Celebrate: Yom Teruah

Are you new to celebrating the Biblical holidays? You came to the right place! Today I want to discuss Yom Teruah in more detail and talk about ways to celebrate!

Resting. Remembering. Sounding. Offering. Yom Teruah | Land of Honey

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Yahusha had a cousin who was a prophet. His message was simple, “Turn from your sins to YHWH, for the Kingdom of Heaven is near!” (Mattiyahu 3:2)

Like Yochanan the Immerser, Yom Teruah also carries with it a message of repentance. The start of the spiritual new year calls us to examine ourselves and our actions of the past months and turn back to YHWH.

Repentance (teshuvah in Hebrew) bears so much significance in Scripture that rabbis have declared the entire month of Elul and the first ten days of Tishrei to be a special time of reflection and repentance to prepare for Yom Kippur. This is a total of 40 days of spiritual preparation.

It is possible that these 40 days—where Yom Teruah is day 31—correlate to Yahusha’s 40 days of fasting in the wilderness in Mattiyahu 4, where he headed following his immersion by his cousin. Luke 3:23 supports this hypothesis by mentioning that Yahusha was “about 30 years old” when he began his ministry. Since we know Yahusha was born in the fall wouldn’t it make sense that it was at the spiritual start of the year when he began teaching and doing miracles?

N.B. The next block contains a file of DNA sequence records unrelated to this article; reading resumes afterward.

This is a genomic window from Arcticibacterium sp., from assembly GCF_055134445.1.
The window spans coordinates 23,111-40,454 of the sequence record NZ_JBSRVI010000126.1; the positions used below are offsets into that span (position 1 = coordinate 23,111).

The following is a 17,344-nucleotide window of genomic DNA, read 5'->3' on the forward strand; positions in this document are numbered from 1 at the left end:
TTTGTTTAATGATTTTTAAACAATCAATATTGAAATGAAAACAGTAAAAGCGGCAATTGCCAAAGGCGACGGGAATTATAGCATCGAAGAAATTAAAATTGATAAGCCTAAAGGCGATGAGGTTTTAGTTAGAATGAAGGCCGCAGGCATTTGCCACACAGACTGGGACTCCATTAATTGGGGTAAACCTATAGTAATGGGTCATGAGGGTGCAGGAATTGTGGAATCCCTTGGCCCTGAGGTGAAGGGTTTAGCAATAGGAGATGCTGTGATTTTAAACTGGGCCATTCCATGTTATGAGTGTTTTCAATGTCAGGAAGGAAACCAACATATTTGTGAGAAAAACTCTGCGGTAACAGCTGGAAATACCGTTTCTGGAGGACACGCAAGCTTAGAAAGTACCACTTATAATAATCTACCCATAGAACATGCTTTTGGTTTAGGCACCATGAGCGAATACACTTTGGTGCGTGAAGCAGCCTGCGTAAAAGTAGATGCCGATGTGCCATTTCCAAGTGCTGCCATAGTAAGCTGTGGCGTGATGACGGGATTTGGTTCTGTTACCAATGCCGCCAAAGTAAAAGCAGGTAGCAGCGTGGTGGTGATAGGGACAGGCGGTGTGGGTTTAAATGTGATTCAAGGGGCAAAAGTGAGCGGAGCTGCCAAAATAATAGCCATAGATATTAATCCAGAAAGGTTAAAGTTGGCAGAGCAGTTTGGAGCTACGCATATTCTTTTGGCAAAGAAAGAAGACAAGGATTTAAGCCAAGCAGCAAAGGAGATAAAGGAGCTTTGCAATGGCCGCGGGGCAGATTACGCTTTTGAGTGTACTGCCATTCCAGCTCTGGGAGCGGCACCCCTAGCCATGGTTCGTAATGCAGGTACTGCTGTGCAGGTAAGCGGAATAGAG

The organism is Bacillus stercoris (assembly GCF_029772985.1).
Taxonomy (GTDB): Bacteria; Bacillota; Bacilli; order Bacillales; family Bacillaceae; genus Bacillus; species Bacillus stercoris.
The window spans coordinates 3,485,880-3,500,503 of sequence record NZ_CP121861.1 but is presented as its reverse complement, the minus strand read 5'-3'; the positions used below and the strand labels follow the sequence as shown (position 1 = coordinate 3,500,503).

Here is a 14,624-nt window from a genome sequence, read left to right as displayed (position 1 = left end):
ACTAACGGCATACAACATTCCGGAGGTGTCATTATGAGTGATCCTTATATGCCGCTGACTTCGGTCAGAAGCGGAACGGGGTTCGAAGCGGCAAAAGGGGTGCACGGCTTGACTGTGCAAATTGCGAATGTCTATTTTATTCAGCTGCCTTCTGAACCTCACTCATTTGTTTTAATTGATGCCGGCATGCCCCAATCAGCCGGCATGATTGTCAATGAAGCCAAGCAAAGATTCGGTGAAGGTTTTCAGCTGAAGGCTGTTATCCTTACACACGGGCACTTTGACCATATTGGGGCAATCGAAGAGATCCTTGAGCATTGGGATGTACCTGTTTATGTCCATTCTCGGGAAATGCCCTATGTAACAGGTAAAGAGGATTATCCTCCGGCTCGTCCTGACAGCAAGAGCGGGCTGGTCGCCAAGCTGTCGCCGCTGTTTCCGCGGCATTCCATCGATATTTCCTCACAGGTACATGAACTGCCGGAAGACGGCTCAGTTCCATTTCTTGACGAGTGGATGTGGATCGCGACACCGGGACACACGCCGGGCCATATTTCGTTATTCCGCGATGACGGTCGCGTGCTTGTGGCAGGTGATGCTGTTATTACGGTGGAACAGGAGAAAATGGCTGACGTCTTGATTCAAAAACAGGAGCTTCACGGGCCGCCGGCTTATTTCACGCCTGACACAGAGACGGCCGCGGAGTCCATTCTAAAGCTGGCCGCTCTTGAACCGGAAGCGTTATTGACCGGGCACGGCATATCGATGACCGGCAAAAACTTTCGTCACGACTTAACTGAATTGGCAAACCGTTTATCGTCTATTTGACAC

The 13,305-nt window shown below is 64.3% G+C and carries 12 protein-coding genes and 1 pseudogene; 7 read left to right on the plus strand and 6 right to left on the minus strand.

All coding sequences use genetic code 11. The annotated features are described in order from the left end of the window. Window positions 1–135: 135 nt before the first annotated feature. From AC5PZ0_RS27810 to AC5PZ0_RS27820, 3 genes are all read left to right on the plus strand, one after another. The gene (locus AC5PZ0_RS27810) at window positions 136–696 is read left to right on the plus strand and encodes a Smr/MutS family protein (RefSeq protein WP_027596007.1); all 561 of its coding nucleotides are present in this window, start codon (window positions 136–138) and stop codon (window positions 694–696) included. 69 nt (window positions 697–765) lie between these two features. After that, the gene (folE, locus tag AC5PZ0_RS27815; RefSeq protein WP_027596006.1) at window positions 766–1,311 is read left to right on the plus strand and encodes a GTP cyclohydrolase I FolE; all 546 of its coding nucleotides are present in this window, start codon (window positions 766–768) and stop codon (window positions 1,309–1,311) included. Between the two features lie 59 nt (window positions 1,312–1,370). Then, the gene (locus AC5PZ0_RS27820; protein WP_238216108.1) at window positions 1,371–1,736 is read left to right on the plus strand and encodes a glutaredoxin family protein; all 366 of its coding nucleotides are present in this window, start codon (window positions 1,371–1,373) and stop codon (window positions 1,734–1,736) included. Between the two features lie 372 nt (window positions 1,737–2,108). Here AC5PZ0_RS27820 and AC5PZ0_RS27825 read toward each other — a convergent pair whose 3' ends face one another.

Whether or not that idea is correct we should take this opportunity to celebrate the beginning of a new year. We are instructed to do so in Vayikra 23, and like all the festivals of YHWH it bears much significance. 

How do we celebrate?

1.   Rest. This is the first direction for Yom Teruah given in Vayikra 23:23. Take the day off from work and take it easy!

2.   Regather. Scripture calls for a holy convocation. Attend a congregation for worship if possible or take this opportunity to gather family and like minded believers together.

3.   Remember.  Hopefully you have the opportunity to recollect with your family or congregation, but if not at least make it a point to reflect by yourself. You can journal or discuss these questions: What did this past year consist of? What significant events happened and how did you see YHWH’s hand in them? What were your favorite parts of the year? Is there something you would like to do-over? How have you grown spiritually?

4.   Sound the shofar. If you don’t have a spiritually like-minded group to meet with, you may want to consider purchasing a shofar. Yom Teruah is after all the Day of the Sounding, and shofars are also blown on Rosh Chodesh.

5.   Bring an offering. Vayikra 23:25 specifies an offering made by fire, as in an animal sacrifice. In lieu of that consider a financial offering and ask YHWH what he would have you do. Making time for studying the Word, a volunteer commitment, and offering hospitality to others are a few ideas.

Those are the Scripturally mandated ways to celebrate Yom Teruah. Other traditions include having or attending a festive meal. Apples dipped in honey are often eaten in hopes of a sweet year. The traditional greeting for Yom Teruah is, “L’shana tova,” which approximates to, “Have a great year!”

Do you have a favorite Yom Teruah tradition? I would love to hear about it! Need more inspiration? Visit my Yom Teruah board on Pinterest for decoration ideas, traditional recipes, and fun crafts!

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